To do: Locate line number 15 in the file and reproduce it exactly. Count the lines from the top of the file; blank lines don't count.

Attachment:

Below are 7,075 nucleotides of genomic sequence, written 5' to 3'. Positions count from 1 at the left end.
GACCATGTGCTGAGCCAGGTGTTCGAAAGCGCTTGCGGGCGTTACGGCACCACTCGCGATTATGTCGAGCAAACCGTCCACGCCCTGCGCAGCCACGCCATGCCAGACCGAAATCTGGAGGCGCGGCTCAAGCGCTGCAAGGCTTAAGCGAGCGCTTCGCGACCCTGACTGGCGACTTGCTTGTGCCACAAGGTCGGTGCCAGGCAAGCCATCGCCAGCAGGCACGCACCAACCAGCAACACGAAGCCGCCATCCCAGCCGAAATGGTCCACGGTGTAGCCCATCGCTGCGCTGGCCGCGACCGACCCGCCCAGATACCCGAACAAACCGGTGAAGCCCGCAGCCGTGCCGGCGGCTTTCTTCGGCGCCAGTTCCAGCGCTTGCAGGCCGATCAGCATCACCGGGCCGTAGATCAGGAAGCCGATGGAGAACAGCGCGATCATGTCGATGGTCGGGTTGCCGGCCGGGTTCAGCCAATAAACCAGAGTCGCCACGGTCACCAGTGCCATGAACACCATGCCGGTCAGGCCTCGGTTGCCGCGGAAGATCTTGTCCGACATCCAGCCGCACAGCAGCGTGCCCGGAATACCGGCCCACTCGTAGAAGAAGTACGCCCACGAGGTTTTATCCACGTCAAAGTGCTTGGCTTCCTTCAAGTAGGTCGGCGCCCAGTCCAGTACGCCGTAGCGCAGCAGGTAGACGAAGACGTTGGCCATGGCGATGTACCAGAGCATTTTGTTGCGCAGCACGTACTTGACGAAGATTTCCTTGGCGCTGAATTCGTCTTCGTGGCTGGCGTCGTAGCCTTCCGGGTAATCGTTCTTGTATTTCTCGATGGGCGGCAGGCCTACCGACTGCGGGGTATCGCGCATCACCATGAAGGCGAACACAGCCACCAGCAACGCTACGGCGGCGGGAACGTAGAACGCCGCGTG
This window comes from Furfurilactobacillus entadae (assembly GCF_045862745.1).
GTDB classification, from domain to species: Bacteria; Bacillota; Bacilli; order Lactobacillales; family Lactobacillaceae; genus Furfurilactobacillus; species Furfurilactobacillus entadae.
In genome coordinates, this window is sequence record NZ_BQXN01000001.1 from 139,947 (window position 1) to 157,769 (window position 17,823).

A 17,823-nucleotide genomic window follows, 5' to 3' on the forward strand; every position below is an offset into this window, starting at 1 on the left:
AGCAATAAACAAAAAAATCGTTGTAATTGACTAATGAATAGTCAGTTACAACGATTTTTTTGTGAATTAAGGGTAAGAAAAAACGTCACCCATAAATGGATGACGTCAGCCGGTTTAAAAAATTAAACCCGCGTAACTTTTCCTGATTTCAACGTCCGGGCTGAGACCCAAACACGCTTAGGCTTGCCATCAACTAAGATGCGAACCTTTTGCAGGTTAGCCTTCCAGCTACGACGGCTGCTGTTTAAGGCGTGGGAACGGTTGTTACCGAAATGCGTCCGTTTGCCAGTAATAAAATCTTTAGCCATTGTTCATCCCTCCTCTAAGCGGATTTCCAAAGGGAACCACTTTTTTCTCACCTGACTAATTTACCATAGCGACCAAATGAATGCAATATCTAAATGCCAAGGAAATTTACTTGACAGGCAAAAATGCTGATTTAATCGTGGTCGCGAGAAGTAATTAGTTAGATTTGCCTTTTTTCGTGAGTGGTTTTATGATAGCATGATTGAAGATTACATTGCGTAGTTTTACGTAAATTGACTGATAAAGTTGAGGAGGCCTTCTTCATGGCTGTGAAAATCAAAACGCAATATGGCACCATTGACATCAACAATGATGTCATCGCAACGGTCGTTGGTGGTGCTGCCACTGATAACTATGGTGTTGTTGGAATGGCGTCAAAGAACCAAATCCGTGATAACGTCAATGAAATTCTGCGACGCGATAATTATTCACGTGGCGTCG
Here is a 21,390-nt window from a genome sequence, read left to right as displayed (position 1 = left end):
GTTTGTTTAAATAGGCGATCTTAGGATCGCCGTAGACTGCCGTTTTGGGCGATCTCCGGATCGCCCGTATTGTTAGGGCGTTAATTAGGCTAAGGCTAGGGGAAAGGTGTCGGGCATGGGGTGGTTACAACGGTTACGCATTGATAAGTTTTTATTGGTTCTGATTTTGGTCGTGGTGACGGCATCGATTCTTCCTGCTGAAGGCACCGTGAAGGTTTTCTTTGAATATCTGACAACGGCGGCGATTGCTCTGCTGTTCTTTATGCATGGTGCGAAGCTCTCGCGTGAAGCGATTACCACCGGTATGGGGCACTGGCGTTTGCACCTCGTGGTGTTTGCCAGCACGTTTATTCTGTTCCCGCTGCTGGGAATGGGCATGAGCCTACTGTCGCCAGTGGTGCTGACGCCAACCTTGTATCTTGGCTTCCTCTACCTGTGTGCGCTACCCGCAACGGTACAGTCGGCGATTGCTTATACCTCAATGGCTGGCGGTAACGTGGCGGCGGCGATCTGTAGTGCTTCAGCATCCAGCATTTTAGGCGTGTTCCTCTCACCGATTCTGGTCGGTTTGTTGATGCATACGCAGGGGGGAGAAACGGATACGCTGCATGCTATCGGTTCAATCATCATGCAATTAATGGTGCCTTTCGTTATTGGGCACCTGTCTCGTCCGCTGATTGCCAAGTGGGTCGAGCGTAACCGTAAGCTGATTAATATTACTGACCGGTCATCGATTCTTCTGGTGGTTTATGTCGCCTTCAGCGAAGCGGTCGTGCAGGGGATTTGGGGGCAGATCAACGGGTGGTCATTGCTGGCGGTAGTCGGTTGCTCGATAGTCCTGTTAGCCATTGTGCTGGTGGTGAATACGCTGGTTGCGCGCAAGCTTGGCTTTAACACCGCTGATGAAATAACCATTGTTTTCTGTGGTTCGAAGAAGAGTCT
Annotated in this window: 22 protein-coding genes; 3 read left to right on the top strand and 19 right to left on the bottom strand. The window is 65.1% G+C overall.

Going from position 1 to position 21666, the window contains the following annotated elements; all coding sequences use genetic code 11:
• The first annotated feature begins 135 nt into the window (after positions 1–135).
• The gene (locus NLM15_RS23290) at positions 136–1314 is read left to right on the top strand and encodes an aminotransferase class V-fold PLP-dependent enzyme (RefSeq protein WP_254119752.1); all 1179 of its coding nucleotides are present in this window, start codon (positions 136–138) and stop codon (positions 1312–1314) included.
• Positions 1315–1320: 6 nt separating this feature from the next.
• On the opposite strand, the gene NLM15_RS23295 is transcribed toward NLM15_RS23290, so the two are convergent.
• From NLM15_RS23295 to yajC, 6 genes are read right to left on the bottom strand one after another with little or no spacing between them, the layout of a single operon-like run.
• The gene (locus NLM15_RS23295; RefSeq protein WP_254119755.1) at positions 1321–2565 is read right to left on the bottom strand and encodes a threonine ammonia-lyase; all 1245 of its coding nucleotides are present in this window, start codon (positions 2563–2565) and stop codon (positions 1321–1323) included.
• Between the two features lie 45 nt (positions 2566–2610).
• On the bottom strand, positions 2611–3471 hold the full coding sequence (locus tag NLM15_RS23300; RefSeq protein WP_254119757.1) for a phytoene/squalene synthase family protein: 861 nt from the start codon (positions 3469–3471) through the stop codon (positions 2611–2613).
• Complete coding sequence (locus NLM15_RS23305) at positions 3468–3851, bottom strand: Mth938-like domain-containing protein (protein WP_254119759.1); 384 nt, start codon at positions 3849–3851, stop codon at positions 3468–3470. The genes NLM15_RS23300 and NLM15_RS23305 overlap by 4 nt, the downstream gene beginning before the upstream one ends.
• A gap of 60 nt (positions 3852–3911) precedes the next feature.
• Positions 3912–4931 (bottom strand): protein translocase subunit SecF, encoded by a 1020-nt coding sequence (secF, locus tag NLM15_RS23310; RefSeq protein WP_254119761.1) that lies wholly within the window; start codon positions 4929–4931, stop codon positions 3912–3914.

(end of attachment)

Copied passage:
• On the opposite strand, the gene NLM15_RS23295 is transcribed toward NLM15_RS23290, so the two are convergent.